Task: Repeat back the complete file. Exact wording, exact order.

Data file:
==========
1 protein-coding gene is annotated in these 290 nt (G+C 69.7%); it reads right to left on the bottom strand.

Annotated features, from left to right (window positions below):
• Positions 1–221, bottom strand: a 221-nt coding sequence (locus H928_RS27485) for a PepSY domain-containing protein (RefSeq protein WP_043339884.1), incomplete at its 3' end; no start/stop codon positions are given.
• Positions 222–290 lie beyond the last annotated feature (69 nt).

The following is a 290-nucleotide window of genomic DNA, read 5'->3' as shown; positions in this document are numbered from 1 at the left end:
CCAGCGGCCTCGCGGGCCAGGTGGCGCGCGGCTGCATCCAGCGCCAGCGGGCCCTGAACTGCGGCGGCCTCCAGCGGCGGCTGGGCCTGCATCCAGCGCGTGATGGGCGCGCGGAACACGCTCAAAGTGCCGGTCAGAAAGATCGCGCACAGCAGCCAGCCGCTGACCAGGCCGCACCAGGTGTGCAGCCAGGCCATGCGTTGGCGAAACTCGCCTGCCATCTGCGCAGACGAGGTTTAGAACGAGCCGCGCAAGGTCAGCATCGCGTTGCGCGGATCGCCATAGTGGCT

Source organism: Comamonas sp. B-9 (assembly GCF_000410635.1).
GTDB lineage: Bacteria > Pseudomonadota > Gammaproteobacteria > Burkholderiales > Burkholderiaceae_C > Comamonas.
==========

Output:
1 protein-coding gene is annotated in these 290 nt (G+C 69.7%); it reads right to left on the bottom strand.

Annotated features, from left to right (window positions below):
• Positions 1–221, bottom strand: a 221-nt coding sequence (locus H928_RS27485) for a PepSY domain-containing protein (RefSeq protein WP_043339884.1), incomplete at its 3' end; no start/stop codon positions are given.
• Positions 222–290 lie beyond the last annotated feature (69 nt).

The following is a 290-nucleotide window of genomic DNA, read 5'->3' as shown; positions in this document are numbered from 1 at the left end:
CCAGCGGCCTCGCGGGCCAGGTGGCGCGCGGCTGCATCCAGCGCCAGCGGGCCCTGAACTGCGGCGGCCTCCAGCGGCGGCTGGGCCTGCATCCAGCGCGTGATGGGCGCGCGGAACACGCTCAAAGTGCCGGTCAGAAAGATCGCGCACAGCAGCCAGCCGCTGACCAGGCCGCACCAGGTGTGCAGCCAGGCCATGCGTTGGCGAAACTCGCCTGCCATCTGCGCAGACGAGGTTTAGAACGAGCCGCGCAAGGTCAGCATCGCGTTGCGCGGATCGCCATAGTGGCT

Source organism: Comamonas sp. B-9 (assembly GCF_000410635.1).
GTDB lineage: Bacteria > Pseudomonadota > Gammaproteobacteria > Burkholderiales > Burkholderiaceae_C > Comamonas.